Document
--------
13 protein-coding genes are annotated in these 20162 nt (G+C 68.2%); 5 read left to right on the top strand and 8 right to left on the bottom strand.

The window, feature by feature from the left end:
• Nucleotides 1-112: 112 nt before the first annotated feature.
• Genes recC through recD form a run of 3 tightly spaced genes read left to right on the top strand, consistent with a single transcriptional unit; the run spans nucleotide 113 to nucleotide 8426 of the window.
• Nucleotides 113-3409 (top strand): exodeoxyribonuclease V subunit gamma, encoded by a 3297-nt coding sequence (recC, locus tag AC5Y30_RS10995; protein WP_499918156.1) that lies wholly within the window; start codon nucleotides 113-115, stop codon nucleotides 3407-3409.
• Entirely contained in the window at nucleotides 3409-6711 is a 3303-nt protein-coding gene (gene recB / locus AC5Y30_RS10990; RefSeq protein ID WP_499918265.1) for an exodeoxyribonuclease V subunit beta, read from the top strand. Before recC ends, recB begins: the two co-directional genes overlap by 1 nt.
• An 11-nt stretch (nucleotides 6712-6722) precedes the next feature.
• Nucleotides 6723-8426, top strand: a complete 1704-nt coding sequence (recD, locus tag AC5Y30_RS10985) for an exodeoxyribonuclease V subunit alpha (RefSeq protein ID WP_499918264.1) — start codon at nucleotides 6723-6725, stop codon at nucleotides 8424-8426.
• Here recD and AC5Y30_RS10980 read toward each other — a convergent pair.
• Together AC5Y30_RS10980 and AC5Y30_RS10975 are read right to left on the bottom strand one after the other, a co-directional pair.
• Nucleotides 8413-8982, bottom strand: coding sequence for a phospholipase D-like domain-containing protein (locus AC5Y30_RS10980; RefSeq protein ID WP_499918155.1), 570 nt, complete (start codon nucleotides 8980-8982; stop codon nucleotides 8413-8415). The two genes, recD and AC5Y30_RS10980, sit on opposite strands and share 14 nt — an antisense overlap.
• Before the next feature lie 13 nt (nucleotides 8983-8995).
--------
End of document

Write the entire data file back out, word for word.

13 protein-coding genes are annotated in these 20162 nt (G+C 68.2%); 5 read left to right on the top strand and 8 right to left on the bottom strand.

The window, feature by feature from the left end:
• Nucleotides 1-112: 112 nt before the first annotated feature.
• Genes recC through recD form a run of 3 tightly spaced genes read left to right on the top strand, consistent with a single transcriptional unit; the run spans nucleotide 113 to nucleotide 8426 of the window.
• Nucleotides 113-3409 (top strand): exodeoxyribonuclease V subunit gamma, encoded by a 3297-nt coding sequence (recC, locus tag AC5Y30_RS10995; protein WP_499918156.1) that lies wholly within the window; start codon nucleotides 113-115, stop codon nucleotides 3407-3409.
• Entirely contained in the window at nucleotides 3409-6711 is a 3303-nt protein-coding gene (gene recB / locus AC5Y30_RS10990; RefSeq protein ID WP_499918265.1) for an exodeoxyribonuclease V subunit beta, read from the top strand. Before recC ends, recB begins: the two co-directional genes overlap by 1 nt.
• An 11-nt stretch (nucleotides 6712-6722) precedes the next feature.
• Nucleotides 6723-8426, top strand: a complete 1704-nt coding sequence (recD, locus tag AC5Y30_RS10985) for an exodeoxyribonuclease V subunit alpha (RefSeq protein ID WP_499918264.1) — start codon at nucleotides 6723-6725, stop codon at nucleotides 8424-8426.
• Here recD and AC5Y30_RS10980 read toward each other — a convergent pair.
• Together AC5Y30_RS10980 and AC5Y30_RS10975 are read right to left on the bottom strand one after the other, a co-directional pair.
• Nucleotides 8413-8982, bottom strand: coding sequence for a phospholipase D-like domain-containing protein (locus AC5Y30_RS10980; RefSeq protein ID WP_499918155.1), 570 nt, complete (start codon nucleotides 8980-8982; stop codon nucleotides 8413-8415). The two genes, recD and AC5Y30_RS10980, sit on opposite strands and share 14 nt — an antisense overlap.
• Before the next feature lie 13 nt (nucleotides 8983-8995).